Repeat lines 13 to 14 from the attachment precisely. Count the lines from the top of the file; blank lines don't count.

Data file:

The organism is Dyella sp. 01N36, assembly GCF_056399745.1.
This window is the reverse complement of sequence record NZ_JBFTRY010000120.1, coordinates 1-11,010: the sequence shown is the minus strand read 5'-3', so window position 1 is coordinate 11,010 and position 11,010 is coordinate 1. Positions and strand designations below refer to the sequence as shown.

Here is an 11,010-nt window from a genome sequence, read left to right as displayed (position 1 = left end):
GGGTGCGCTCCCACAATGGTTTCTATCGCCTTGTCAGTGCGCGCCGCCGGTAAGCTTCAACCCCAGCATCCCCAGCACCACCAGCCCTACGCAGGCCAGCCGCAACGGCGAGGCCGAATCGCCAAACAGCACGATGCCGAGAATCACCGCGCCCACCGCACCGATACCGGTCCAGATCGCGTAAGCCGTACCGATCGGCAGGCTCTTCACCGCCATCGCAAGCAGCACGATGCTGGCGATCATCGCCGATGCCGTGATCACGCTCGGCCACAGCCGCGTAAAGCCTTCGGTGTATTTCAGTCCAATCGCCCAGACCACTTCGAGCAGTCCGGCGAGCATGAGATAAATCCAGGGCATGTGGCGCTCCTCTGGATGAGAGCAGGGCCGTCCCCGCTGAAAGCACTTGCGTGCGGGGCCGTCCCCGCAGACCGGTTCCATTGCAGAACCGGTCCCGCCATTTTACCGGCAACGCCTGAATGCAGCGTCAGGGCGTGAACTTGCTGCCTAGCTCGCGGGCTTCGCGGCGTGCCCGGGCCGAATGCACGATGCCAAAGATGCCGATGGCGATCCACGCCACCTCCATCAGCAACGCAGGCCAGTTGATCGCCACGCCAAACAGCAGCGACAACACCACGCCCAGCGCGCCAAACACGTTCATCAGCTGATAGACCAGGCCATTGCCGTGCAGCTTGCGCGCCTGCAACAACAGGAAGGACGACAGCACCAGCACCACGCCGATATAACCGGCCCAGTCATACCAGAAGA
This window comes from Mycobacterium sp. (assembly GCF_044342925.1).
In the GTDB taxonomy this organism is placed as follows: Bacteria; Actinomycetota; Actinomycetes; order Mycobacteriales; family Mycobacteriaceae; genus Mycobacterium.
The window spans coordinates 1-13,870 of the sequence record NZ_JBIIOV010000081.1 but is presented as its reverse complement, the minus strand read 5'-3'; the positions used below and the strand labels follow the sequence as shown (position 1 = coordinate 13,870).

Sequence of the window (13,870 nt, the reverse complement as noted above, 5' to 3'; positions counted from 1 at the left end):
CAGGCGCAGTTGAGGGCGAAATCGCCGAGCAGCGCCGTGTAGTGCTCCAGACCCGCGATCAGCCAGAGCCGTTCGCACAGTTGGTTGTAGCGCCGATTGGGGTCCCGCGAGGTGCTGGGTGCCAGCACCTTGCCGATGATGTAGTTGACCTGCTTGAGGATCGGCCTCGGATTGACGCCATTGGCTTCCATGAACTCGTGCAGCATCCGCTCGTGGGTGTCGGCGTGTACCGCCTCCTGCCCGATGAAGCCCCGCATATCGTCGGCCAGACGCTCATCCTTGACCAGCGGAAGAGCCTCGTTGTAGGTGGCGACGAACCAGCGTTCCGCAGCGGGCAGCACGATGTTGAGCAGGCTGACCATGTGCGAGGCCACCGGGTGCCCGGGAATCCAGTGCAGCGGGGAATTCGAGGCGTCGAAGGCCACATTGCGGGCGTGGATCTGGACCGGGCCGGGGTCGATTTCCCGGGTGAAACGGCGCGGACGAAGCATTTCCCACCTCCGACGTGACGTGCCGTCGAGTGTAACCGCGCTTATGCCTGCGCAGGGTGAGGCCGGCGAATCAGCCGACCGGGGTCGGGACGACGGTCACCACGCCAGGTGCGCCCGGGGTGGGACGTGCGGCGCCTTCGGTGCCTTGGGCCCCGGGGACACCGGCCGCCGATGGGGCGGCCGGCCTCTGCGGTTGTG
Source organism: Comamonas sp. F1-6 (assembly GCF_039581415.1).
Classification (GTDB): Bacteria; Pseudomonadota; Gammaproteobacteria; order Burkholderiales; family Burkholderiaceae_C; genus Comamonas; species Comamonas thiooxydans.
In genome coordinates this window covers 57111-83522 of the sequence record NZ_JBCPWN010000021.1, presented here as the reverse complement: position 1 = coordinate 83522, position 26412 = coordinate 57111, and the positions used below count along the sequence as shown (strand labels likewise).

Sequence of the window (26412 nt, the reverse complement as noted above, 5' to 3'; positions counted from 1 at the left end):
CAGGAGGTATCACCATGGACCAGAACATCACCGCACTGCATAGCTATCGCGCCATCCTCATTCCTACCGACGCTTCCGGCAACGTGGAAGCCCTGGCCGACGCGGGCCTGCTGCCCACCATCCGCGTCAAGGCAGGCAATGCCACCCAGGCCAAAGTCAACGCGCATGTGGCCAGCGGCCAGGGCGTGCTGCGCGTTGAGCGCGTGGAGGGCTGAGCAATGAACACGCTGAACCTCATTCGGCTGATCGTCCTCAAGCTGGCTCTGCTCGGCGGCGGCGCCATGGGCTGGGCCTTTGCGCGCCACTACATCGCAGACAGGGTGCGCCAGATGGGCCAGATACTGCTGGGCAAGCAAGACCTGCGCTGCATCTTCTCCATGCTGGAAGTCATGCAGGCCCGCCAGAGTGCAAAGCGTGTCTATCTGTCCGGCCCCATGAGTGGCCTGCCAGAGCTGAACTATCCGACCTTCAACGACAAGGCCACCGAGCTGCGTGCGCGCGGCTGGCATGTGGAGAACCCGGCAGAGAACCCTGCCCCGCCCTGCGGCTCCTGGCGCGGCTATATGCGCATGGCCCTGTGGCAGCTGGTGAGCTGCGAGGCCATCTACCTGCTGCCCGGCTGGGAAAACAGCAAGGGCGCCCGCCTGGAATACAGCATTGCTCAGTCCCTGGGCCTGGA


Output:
Sequence of the window (26412 nt, the reverse complement as noted above, 5' to 3'; positions counted from 1 at the left end):
CAGGAGGTATCACCATGGACCAGAACATCACCGCACTGCATAGCTATCGCGCCATCCTCATTCCTACCGACGCTTCCGGCAACGTGGAAGCCCTGGCCGACGCGGGCCTGCTGCCCACCATCCGCGTCAAGGCAGGCAATGCCACCCAGGCCAAAGTCAACGCGCATGTGGCCAGCGGCCAGGGCGTGCTGCGCGTTGAGCGCGTGGAGGGCTGAGCAATGAACACGCTGAACCTCATTCGGCTGATCGTCCTCAAGCTGGCTCTGCTCGGCGGCGGCGCCATGGGCTGGGCCTTTGCGCGCCACTACATCGCAGACAGGGTGCGCCAGATGGGCCAGATACTGCTGGGCAAGCAAGACCTGCGCTGCATCTTCTCCATGCTGGAAGTCATGCAGGCCCGCCAGAGTGCAAAGCGTGTCTATCTGTCCGGCCCCATGAGTGGCCTGCCAGAGCTGAACTATCCGACCTTCAACGACAAGGCCACCGAGCTGCGTGCGCGCGGCTGGCATGTGGAGAACCCGGCAGAGAACCCTGCCCCGCCCTGCGGCTCCTGGCGCGGCTATATGCGCATGGCCCTGTGGCAGCTGGTGAGCTGCGAGGCCATCTACCTGCTGCCCGGCTGGGAAAACAGCAAGGGCGCCCGCCTGGAATACAGCATTGCTCAGTCCCTGGGCCTGGA